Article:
Jewelry Artisans Community July 2012 Blog Carnival

Each month some of the members of the Jewelry Artisans Community blog on the same topic.  This month’s topic, Movement, came about because while organizing last month’s blog carnival (which I totally failed to participate in), it transpired that several of us were engaged in a moving project of some sort, mostly involving aged parental units.

Including movement in a piece adds interest to it and can help make it seem cohesive.  But I can’t just be normal, so I’m going to show you the process of making a piece that wanted to move against my will.

This is a piece that I dreamed up to donate to an art lottery to support our local community college alumni scholarship fund.  The last piece I donated was well-received, so I felt some pressure to live up to it this time around, but I was completely devoid of ideas for months, largely due to the stress of the aforementioned move.  But at last (like, two weeks before the deadline) I came up with a plan.

From a post on Rena Klingenberg’s site, I had got the idea to purchase a pancake die, which I used to cut out these copper pieces.Image

After texturing, I planned to rivet them together, one on top of the other.  Unfortunately, the holes that I punched were bigger than any of the copper wire I had handy.  Still don’t know how that happened.  16 gauge wire worked before.  Anyhoo, I had to come up with an alternate plan, seeing as how with less than a week to go, I didn’t have time to acquire the proper size wire.  So I decided I would lash the pieces together with the wire I did have.  This required the punching of additional holes, because by now I had decided I would include a gemstone donut.  This is what I had in mind.

Image  The wire in this picture was just to hold it steady while I punched the other holes.  Notice the extra hole in the middle of the top blank – that’s where I punched by mistake because I wasn’t paying attention. No time to redo, as by now I was down to a couple of days to go.

Meanwhile, I whipped up a batch of ball-ended headpins (‘nother story) and made up some dangles to hang from the chain that I hadn’t yet decided on using.  Have I mentioned that because I have an extensive craft background, I have a tendency to believe that I can do any new thing I turn my mind to?  Without ever having attempted it before?  I haven’t?  Well, it’s a fact.  Not one necessarily supported by the evidence, but a fact nonetheless.

So back to the pendant.  Here it is after I had wrapped the copper shapes to the donut.Image

Okay, so this was looking like a plan, except for one thing. Notice how the copper piece is hanging under the donut?  Well, I wanted it to be up much higher, on the side of the donut. But the weight of the copper component made it slide down aroung the donut to the bottom.  See that?  Unwanted movement. How to fix, how to fix?  Well, one option was to redo the wire wrapping.  Clearly it wasn’t tight enough.  On the other hand, the reason it wasn’t tight enough was the difficulty I had getting in between the copper and the donut.  So I didn’t think I was necessarily going to be able to get it any tighter.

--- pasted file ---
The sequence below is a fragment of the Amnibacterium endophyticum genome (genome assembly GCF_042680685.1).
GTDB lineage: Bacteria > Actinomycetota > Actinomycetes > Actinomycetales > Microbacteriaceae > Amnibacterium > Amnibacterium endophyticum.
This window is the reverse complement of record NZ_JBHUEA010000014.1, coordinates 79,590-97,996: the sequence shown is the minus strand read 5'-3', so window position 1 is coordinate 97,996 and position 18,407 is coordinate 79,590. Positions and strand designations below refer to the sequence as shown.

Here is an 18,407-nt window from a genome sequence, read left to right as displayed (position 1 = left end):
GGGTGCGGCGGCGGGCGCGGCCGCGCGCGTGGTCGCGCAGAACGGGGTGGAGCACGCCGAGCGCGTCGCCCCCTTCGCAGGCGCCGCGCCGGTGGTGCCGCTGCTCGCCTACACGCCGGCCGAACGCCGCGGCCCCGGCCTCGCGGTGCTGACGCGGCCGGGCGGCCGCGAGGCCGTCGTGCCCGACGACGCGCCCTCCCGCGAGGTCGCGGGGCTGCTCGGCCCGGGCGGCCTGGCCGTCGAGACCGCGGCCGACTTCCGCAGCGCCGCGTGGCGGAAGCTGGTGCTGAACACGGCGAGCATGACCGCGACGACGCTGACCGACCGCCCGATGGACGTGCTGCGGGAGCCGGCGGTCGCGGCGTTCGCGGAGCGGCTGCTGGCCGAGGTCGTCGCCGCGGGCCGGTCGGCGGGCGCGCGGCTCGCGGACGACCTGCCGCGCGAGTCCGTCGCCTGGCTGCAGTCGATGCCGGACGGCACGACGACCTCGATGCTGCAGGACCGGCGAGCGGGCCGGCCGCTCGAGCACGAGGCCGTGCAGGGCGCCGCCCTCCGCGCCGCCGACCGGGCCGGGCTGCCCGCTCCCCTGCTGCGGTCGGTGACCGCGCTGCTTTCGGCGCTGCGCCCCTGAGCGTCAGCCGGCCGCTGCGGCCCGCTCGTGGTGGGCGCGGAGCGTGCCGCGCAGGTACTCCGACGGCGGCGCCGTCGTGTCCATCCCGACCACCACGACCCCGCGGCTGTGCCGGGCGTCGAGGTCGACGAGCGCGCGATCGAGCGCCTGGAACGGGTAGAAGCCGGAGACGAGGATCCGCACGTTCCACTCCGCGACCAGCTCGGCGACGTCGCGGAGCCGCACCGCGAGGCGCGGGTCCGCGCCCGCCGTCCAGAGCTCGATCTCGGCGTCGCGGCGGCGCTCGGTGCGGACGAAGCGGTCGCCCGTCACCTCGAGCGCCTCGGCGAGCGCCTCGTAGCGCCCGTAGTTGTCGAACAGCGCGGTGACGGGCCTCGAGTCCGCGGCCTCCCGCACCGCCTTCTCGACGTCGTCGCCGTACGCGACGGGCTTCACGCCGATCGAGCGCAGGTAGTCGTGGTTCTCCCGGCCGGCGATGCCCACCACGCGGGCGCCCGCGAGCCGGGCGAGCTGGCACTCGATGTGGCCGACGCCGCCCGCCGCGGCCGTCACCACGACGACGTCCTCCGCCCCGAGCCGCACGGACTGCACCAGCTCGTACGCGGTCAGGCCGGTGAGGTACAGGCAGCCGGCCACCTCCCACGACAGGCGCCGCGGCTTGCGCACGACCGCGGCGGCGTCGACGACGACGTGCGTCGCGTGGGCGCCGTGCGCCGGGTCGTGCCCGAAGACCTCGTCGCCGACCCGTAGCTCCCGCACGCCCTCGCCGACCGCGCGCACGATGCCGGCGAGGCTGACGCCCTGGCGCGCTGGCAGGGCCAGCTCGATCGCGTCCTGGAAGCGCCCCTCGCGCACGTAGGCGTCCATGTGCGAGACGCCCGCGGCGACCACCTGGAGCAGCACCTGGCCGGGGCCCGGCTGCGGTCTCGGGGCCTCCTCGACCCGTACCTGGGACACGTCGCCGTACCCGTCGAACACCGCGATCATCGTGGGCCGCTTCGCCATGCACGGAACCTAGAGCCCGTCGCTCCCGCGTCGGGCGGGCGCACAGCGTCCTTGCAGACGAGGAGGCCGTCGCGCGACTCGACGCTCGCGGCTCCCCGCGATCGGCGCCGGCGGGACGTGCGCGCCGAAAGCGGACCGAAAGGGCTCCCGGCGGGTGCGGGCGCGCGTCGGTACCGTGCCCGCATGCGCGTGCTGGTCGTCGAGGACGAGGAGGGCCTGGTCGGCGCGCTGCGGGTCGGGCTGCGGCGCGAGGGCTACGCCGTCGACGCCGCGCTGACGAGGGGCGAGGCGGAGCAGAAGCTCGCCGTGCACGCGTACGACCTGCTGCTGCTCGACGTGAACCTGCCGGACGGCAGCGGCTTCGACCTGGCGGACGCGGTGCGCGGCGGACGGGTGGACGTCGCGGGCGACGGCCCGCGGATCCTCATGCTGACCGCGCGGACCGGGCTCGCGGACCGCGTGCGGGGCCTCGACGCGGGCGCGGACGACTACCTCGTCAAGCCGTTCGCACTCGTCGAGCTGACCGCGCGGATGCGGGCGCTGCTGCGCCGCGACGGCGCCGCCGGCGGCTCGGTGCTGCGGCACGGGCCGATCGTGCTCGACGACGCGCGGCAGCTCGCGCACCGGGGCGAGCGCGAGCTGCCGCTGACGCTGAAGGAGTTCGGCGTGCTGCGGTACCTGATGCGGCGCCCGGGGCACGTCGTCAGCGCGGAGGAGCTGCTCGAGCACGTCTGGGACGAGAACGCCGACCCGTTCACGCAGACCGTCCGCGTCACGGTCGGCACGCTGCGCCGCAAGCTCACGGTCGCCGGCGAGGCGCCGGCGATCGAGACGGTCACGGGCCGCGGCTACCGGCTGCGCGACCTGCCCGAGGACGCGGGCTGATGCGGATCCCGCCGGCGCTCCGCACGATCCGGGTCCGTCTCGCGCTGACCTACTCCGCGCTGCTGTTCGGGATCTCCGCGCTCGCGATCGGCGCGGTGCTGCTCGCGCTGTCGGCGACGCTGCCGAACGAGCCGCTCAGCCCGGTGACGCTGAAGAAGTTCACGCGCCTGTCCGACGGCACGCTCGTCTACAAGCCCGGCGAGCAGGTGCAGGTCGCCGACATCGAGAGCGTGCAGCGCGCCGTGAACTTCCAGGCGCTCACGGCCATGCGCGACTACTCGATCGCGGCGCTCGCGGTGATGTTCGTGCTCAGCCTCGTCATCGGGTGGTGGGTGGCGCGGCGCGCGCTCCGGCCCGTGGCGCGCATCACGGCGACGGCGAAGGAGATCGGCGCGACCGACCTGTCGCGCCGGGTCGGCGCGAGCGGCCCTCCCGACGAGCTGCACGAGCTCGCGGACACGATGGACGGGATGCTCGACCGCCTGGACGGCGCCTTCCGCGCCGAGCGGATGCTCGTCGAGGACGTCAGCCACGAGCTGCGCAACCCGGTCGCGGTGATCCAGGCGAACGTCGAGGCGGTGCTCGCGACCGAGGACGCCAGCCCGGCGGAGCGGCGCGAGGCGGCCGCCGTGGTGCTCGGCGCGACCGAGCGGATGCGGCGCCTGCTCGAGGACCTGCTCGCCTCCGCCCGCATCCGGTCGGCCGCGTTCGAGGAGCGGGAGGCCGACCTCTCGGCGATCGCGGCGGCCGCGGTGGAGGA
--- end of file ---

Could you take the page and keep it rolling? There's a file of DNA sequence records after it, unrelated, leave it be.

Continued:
Of course, my original plan had me wrapping the wire through the top hole on the copper piece.  Well, I still had the hole.  Then inspiration (born of the desperation of the deadline looming) struck.  I would use that top hole and wrap the copper part directly to the chain, alongside the donut, instead of hanging the whole thing by the donut.


Great!  Now it was hanging the way I intended.  So I proceeded to put the finishing touches on the pendant and added the dangles I had prepared.  To finish, I hammered out a couple of neck bars and a clasp, also out of copper, and called it a day.  Here’s the finished necklace:


I did end up turning it in a week late, but only because other artists whose donations I was collecting, couldn’t get theirs to me until then.  I admit I totally took advantage of the extra time to procrastinate some more so that I finished the piece the day before I took everything in to be juried.

I enjoyed the challenge of figuring out how to make this work, and I love the end result.  I will be buying a ticket to the lottery, and if no one else chooses it first, I just might select it for myself.  Because even though I could, if not duplicate it exactly, make something very similar, I’m not sure I would.

See what other JAC members have to say at the links below.



7 Responses to Jewelry Artisans Community July 2012 Blog Carnival

  1. Cat says:

    That was very cool to follow! Thanks for the sharing the whole process.


  2. Interesting process, I buy all my copper wire from Ace but they don’t normally have anything bigger than 18, other than electrical wire which I’ll buy and strip when desperate! Lovely piece I hope it does well at the auction!


    • beadsophisticate says:

      Thanks. I tried copper from the hardware store, but found it a bit hard to work with. The copper in this piece is from Thunderbird. It comes dead soft, so it was very easy to manipulate.


  3. Jeanne says:

    Great story! Thanks for taking us on that journey. The copper, blues and greens go so well together. What a great necklace, I love it!!


  4. That turned out great! You had me laughing as I read your post – your approach sounds very familiar!


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